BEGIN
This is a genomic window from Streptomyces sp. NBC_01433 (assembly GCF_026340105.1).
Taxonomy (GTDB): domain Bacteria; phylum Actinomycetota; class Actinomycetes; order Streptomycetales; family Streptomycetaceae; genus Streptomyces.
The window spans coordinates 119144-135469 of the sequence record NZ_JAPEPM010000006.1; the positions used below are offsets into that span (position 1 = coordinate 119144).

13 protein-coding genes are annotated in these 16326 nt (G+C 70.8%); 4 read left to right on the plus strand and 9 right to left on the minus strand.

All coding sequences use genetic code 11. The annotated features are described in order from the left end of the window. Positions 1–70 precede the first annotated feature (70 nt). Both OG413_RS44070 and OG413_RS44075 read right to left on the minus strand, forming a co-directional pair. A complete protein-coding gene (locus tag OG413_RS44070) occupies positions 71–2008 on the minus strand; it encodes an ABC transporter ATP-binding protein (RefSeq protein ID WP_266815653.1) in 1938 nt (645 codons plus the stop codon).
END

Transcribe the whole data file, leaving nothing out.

This is a genomic window from Streptomyces sp. NBC_01433 (assembly GCF_026340105.1).
Taxonomy (GTDB): domain Bacteria; phylum Actinomycetota; class Actinomycetes; order Streptomycetales; family Streptomycetaceae; genus Streptomyces.
The window spans coordinates 119144-135469 of the sequence record NZ_JAPEPM010000006.1; the positions used below are offsets into that span (position 1 = coordinate 119144).

13 protein-coding genes are annotated in these 16326 nt (G+C 70.8%); 4 read left to right on the plus strand and 9 right to left on the minus strand.

All coding sequences use genetic code 11. The annotated features are described in order from the left end of the window. Positions 1–70 precede the first annotated feature (70 nt). Both OG413_RS44070 and OG413_RS44075 read right to left on the minus strand, forming a co-directional pair. A complete protein-coding gene (locus tag OG413_RS44070) occupies positions 71–2008 on the minus strand; it encodes an ABC transporter ATP-binding protein (RefSeq protein ID WP_266815653.1) in 1938 nt (645 codons plus the stop codon).